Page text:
Article
We tested the ability of a beluga (Delphinapterus leucas) to imitate sounds presented to it. During the training session, we presented the subject three recorded sounds that were emitted by the subject, and the subject was trained to imitate them. The subject learned to correctly imitate the sounds. During the test session, two novel computer-generated artificial sounds were presented through an audio speaker. In addition, nine arbitrary vocal sounds produced by the experimenter were presented to the subject, and the subject was required to imitate them. Seven persons, who were not involved in the experiment, were presented the sample sounds and imitated calls; subsequently, they judged whether both sounds were similar to each other. In addition, sound spectrums of the sample sounds and imitated calls were analyzed. As a result, some components of the sound spectrums were similar, and most of imitated calls possess spectral features similar to the sample sounds. These results demonstrated that the beluga was able to correctly imitate novel sounds and spontaneously displayed aptitude for imitation.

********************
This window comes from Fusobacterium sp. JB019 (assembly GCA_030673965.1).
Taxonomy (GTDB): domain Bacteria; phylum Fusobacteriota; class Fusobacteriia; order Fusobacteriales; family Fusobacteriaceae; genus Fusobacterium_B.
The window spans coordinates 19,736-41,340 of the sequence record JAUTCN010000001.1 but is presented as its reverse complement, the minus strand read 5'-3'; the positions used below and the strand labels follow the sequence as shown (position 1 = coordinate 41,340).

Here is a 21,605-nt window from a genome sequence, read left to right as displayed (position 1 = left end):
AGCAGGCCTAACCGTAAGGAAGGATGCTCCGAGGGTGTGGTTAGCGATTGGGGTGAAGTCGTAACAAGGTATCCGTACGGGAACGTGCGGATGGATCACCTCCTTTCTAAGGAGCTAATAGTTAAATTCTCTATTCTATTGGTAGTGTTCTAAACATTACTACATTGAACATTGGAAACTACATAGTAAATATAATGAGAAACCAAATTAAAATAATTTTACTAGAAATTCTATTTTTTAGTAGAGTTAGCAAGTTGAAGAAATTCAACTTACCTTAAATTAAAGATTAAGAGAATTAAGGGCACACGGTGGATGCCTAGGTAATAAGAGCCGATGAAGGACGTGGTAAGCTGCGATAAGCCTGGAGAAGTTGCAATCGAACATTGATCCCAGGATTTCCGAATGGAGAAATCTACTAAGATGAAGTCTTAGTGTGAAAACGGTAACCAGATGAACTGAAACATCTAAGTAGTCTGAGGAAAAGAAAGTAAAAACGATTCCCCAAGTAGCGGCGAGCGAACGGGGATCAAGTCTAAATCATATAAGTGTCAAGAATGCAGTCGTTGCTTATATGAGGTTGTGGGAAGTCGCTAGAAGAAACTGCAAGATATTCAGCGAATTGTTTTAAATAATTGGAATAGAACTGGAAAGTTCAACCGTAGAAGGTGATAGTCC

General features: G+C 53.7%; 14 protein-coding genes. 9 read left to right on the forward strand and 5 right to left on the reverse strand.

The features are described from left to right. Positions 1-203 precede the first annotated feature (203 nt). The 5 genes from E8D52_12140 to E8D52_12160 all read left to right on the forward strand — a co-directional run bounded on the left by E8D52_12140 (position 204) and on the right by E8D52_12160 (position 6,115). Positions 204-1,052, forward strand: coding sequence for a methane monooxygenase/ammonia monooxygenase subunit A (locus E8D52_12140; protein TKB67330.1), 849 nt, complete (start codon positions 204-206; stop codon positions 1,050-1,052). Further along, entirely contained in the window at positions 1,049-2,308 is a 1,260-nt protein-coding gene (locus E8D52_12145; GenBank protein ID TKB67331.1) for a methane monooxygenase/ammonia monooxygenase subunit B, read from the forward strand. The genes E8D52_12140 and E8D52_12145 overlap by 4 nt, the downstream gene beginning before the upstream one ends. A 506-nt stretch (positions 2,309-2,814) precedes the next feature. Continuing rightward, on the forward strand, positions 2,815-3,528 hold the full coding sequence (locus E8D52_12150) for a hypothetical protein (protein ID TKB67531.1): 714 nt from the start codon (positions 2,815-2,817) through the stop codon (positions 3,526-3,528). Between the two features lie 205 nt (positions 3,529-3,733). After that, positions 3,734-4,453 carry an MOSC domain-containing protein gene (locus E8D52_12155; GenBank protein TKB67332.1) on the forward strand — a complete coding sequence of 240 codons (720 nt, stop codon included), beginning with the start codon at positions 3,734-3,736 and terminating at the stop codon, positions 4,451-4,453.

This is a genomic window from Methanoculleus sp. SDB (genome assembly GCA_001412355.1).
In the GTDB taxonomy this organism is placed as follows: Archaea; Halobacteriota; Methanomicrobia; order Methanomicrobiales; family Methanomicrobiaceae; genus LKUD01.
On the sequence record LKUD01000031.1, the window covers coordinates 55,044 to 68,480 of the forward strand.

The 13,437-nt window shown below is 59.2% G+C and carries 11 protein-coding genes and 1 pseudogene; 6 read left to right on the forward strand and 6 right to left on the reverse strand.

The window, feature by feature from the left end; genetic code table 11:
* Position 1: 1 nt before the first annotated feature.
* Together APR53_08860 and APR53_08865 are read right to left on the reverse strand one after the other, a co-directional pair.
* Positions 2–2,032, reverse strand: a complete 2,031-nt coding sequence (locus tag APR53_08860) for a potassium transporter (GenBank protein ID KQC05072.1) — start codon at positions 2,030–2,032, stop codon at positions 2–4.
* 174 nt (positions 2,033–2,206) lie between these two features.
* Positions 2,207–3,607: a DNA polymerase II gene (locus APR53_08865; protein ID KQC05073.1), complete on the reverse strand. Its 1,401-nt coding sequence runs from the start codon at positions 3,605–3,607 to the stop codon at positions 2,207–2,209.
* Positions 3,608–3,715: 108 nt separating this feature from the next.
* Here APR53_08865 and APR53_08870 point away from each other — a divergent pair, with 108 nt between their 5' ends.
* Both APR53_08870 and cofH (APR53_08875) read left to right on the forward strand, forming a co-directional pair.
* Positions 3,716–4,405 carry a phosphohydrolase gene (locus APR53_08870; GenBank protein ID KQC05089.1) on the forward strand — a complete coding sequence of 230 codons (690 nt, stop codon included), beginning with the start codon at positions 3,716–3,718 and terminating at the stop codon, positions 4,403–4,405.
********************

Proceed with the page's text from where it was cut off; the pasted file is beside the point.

An example of neural networks represented as five steps of respondent conditioning. What is shown here is the first layer of a single respondently-based neural network. The neural network may only pay attention to one of the sensory inputs that are shown. It will give precedence to the signal or input with the larger relative reinforcement rate.
Five Steps of Respondent Conditioning
Article